Mega Makerspace opens in Columbus, Ohio

The Columbus Idea Foundry has officially opened its doors in a brand new location – a 65,000 square ft. Makerspace in a downtown district known as Franklinton. 

According to COO Casey McCarty and Shop/Production Manger Matt Hatcher, the Idea Foundry is “the largest community Makerspace on the planet.”

columbusmakerspace

Image Credit: TechCrunch

As Jay Donovan of TechCrunch reports, the newly minted Makerspace, housed in a 100-year-old former shoe factory, is kind of like a gymnasium for people who want to make things.

“You pay a monthly membership fee of $35 and then an hourly fee to use a multitude of different tools to make that thing you need,” Donovan explains. 

”[It could be] a 3D printed prototype, a piece of jewelry, a CNC metal cut, laser cut template, fired pottery or other needful object for your startup, business or art studio. There are different hourly rates ranging from $5-$35 depending on the toolset. Additionally, you can also pay a fee to have the facility just make your prototype for you.”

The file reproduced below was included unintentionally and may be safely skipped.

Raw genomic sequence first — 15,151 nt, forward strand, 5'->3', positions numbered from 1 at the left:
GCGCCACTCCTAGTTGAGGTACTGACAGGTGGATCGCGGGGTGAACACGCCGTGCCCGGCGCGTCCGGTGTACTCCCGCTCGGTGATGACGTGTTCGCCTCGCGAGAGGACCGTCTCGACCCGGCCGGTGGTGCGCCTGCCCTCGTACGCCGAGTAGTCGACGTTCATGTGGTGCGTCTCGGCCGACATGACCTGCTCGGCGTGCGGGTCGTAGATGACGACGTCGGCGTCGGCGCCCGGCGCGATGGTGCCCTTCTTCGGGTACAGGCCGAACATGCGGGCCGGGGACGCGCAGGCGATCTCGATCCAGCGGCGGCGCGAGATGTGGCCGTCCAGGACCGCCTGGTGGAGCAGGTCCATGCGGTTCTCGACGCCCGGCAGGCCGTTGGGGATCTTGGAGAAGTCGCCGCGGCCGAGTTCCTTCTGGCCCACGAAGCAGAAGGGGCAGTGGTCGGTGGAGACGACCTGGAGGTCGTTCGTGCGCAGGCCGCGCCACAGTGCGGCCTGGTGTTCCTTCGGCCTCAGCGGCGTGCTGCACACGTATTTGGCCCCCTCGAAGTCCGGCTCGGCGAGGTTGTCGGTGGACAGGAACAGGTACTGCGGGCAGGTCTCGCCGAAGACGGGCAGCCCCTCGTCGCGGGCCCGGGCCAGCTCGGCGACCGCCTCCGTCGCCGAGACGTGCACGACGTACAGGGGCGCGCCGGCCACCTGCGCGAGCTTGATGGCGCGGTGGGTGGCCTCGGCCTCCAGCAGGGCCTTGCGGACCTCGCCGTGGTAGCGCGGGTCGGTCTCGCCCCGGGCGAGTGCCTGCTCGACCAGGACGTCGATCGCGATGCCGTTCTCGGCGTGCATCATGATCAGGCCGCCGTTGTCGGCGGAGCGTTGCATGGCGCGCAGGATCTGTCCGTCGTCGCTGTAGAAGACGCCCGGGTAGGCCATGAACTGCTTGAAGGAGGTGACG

Indeed, the massive Makerspace is well stocked with a wide range of tools and rooms, including laster cutters, an IC3D three-dimensional printer, a large space dedicated to development boards like the Atmel-powered Arduino family, three kilns, as well as complete wood and metal shops.

“What a lot of people don’t know about Columbus is that there is a fierce entrepreneurial spirit in the capital of the 7th most populous state in the nation. There are many startups in Columbus, and in nearby Cincinnati too,” Donovan adds.

columbusmakerspace2

Image Credit: TechCrunch

“I can see how a facility like this could lower the barriers for many hardware startups — for which the beginning capital investment can be a bit more intense — to get their concepts going. I think relatively low rates like they are offering will boost the activity in the area even more. The facility is opening now and looking for the next big thing from Makers in the area.”

Interested in learning more? You can visit the online home of the Columbus Idea Foundry here.

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